Monday, 19 October 2020

Like machine-gun fire

There is one big difference though: for us, humans, the rest of the brain has grown much more and ends up interfering with the simpler nerve centers. Very broadly what happens is this: in front of a dangerous situation any animal always reacts in the same way, positions its muscles, ears, and eyes to understand in a split second whether it is a false alarm, a situation in to which he must attack or a situation in which he must flee. In animals, the brain does not take this decision. To simplify, let's say that the central nervous system decision-maker is the one from top of the neck to the column. That's all you need to do today. I'm a huge proponent of family-centered care. The whole family needs to be in on decisions, and doctors need to take care of the whole family. That's why we opened a free counseling service without insurance issues. People come to us and get free help whenever they want, simply because of what my family went through; Now, that's changed, at least for all the families we can service. It's not just the kids with cancer, either. There are so many siblings that walk through our door that are suicidal. It's mind-boggling. Those kids aren't getting the normal range of attention from their parents; Or when Ashley Richmond enhanced the lives of the giraffes at the Detroit Zoo. Or when Emeka Nnaka emerged from his accident to serve others. Or when Jeff Ashby dedicated himself to helping people experience the Overview Effect. Or when Shibvon resolved to make the lives of vulnerable children better than hers had been. The act of love begins with the very definition of meaning: it begins by stepping outside of the self to connect with and contribute to something bigger. Being human, Frankl wrote, always points, and is directed, to something, or someone, other than oneself--be it a meaning to fulfill or another human being to encounter.

The more one forgets himself--by giving himself to a cause to serve or another person to love--the more human he is. That's the power of meaning. It's not some great revelation. It's pausing to say hi to a newspaper vendor and reaching out to someone at work who seems down. After fear chasing, I experienced that I cannot actually help anyone seek or find that which they yearn for, because it is uniquely understood within themselves in real time, and importantly, it only happens as they are willing. In every moment, it seems that fresh, inwardly expansive horizons arise in each of us. We all know of individuals, who are overcome by the apparent reality of their fears, anxieties, and resulting pain. They strike out against the world or determine that the ego-mind that they are listening to is right. While running from fear, and fueling themselves on fear, they think that the world is unbearable. They might believe that a possible solution can be found in some destructive or temporary distraction. If you are honest with yourself, can you find yourself in a similar scenario from a moment in your past? If so, this is where loving compassion is born. FEAR MAPS YOUR PATH TO THE LIFE YOU LOVE What I have come to experience from fear is that it points to the truth continually. In this area of the nervous system, the commander-in-chief is the amygdala. So, for us humans the proper fear management is a little more complicated than in the rest of animals. When the hazard warning reaches our amygdala, the neurochemical signals produced, make an uproar that is perceived a little higher, in the cortex where urgent decisions are complicated. There, a whole series of windows are activated to evaluate the consequences of the danger. If we return home attacked by a hooded stranger, our amygdala tries to behave as if we were any animal: try to decide whether we should attack or flee. But the part of our brain immediately above the amygdala begins to evaluate many other things: Do I call the police?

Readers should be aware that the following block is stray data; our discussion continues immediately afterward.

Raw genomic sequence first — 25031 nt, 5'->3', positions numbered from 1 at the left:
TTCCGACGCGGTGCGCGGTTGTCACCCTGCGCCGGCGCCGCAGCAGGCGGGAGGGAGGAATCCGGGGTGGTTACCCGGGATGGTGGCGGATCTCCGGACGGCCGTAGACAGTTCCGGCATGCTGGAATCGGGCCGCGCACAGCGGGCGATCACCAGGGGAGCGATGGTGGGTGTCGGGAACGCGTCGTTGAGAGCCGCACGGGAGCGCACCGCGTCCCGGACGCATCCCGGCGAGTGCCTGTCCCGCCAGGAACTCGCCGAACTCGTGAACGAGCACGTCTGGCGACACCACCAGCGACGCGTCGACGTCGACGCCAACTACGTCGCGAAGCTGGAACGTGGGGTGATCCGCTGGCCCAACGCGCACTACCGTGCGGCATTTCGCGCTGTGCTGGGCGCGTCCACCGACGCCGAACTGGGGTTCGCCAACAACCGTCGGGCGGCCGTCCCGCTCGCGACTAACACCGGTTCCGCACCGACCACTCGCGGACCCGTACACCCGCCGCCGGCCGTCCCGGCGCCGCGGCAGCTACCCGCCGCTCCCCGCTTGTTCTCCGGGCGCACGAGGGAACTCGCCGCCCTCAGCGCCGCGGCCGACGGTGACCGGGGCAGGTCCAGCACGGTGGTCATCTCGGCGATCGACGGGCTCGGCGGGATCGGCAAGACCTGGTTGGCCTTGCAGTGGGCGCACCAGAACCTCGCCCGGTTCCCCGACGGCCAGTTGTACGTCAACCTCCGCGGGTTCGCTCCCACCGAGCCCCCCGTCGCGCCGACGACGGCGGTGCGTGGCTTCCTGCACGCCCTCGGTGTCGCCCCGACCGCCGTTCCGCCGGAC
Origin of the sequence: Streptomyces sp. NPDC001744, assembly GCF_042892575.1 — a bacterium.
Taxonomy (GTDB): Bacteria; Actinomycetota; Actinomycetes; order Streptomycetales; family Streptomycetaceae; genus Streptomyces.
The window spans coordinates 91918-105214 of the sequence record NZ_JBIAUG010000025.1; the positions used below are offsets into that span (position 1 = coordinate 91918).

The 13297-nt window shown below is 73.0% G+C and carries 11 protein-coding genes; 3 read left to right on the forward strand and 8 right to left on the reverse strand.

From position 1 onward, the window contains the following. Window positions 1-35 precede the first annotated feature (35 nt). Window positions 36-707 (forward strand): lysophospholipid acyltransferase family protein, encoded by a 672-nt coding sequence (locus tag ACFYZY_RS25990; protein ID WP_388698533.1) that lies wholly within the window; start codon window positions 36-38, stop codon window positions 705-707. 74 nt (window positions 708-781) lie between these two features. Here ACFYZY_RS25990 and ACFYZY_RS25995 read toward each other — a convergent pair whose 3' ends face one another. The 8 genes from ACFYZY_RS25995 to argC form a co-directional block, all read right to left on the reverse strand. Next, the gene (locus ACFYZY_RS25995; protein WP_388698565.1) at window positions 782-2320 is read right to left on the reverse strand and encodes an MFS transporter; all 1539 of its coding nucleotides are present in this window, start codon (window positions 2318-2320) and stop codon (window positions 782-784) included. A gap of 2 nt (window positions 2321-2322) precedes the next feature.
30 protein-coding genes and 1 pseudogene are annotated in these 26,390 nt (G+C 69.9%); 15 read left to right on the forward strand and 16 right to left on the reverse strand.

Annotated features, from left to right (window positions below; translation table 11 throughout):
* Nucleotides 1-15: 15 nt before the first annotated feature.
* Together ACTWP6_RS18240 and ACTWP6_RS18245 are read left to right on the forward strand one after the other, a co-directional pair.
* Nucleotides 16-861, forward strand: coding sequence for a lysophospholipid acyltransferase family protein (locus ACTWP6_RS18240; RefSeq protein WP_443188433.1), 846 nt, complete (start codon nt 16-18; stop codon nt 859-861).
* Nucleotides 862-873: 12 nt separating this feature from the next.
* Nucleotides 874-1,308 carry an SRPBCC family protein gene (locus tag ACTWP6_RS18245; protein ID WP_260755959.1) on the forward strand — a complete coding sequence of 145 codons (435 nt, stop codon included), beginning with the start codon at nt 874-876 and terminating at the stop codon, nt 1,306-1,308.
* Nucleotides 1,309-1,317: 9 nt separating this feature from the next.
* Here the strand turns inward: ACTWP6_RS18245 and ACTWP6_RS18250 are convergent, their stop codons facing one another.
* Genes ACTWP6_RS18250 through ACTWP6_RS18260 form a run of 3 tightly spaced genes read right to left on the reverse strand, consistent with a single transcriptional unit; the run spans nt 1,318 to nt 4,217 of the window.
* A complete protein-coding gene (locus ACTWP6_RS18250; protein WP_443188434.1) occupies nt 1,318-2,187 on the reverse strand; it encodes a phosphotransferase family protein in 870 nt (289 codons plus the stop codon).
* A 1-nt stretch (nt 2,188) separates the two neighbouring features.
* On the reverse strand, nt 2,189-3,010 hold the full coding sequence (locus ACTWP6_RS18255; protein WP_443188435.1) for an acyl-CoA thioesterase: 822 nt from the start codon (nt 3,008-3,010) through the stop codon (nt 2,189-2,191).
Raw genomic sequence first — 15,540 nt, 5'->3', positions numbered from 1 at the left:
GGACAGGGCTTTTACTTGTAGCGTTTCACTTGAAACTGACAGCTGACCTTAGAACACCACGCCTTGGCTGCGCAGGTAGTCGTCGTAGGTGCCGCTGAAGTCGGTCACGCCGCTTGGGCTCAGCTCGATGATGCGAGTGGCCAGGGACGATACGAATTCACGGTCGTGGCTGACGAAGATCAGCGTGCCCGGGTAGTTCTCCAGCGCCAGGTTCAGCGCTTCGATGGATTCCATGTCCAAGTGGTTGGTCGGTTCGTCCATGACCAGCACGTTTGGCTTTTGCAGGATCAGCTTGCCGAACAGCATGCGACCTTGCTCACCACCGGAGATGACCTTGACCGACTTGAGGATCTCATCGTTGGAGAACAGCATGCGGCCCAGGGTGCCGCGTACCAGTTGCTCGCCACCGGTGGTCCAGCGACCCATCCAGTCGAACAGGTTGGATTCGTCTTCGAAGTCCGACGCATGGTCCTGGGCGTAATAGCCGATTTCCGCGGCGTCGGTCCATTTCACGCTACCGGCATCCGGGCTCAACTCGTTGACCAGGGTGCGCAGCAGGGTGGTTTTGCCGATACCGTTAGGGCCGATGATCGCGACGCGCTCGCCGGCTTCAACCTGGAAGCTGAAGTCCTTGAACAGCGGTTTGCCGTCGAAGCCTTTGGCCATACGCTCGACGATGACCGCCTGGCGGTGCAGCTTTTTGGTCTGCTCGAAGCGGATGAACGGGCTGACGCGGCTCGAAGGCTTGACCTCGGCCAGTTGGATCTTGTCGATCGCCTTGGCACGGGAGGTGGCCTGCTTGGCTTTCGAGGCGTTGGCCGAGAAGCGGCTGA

No, I can't use the mobile now! What do I do, do I scream? Will someone hear me if I scream? If I scream, is it better or worse? It is said that the pathway to hell is filled with good intentions. You can mean to do something, but it's meaningless until you really do it. So why do people sometimes fall short of actualizing their intentions? A fear of not succeeding is what holds many people back. I was determined not to let myself become one of those people. I was going to fulfill my promise to Amanda, no matter what. I knew that something had to be done, and that I was the only one to see it through. For the previous three years, I had seen the lack of available resources and a shortage of appropriate help in the world of pediatrics. People who have experienced life and loss are much more motivated to make a difference in the world than those who have never been there. We now provide many needed services, but one of the most important things we do is create what I call major distractions. It's helping people get in better shape and being a good parent or mentor to a child. It's sitting in awe beneath a starry night sky and going to a medieval prayer service with friends. It's opening a coffee shop for struggling veterans. It's listening attentively to a loved one's story. It's taking care of a plant. These may be humble acts on their own.